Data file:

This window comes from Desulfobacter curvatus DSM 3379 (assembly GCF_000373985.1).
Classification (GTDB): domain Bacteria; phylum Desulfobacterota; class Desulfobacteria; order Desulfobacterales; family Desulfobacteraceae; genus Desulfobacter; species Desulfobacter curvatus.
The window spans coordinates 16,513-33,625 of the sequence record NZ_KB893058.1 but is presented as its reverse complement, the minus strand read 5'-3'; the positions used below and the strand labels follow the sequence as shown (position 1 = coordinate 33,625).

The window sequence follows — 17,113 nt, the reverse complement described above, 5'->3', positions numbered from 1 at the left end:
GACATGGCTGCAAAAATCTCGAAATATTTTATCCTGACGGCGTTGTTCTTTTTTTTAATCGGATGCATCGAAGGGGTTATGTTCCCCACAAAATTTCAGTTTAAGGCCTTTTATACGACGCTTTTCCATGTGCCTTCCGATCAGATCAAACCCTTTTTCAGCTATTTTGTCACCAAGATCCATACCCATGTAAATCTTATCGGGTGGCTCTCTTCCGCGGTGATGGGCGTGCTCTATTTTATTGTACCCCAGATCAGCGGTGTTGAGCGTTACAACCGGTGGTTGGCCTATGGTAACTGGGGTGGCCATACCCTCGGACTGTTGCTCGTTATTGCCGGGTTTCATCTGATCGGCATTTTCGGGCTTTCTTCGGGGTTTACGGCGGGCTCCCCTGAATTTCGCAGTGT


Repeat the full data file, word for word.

This window comes from Desulfobacter curvatus DSM 3379 (assembly GCF_000373985.1).
Classification (GTDB): domain Bacteria; phylum Desulfobacterota; class Desulfobacteria; order Desulfobacterales; family Desulfobacteraceae; genus Desulfobacter; species Desulfobacter curvatus.
The window spans coordinates 16,513-33,625 of the sequence record NZ_KB893058.1 but is presented as its reverse complement, the minus strand read 5'-3'; the positions used below and the strand labels follow the sequence as shown (position 1 = coordinate 33,625).

The window sequence follows — 17,113 nt, the reverse complement described above, 5'->3', positions numbered from 1 at the left end:
GACATGGCTGCAAAAATCTCGAAATATTTTATCCTGACGGCGTTGTTCTTTTTTTTAATCGGATGCATCGAAGGGGTTATGTTCCCCACAAAATTTCAGTTTAAGGCCTTTTATACGACGCTTTTCCATGTGCCTTCCGATCAGATCAAACCCTTTTTCAGCTATTTTGTCACCAAGATCCATACCCATGTAAATCTTATCGGGTGGCTCTCTTCCGCGGTGATGGGCGTGCTCTATTTTATTGTACCCCAGATCAGCGGTGTTGAGCGTTACAACCGGTGGTTGGCCTATGGTAACTGGGGTGGCCATACCCTCGGACTGTTGCTCGTTATTGCCGGGTTTCATCTGATCGGCATTTTCGGGCTTTCTTCGGGGTTTACGGCGGGCTCCCCTGAATTTCGCAGTGT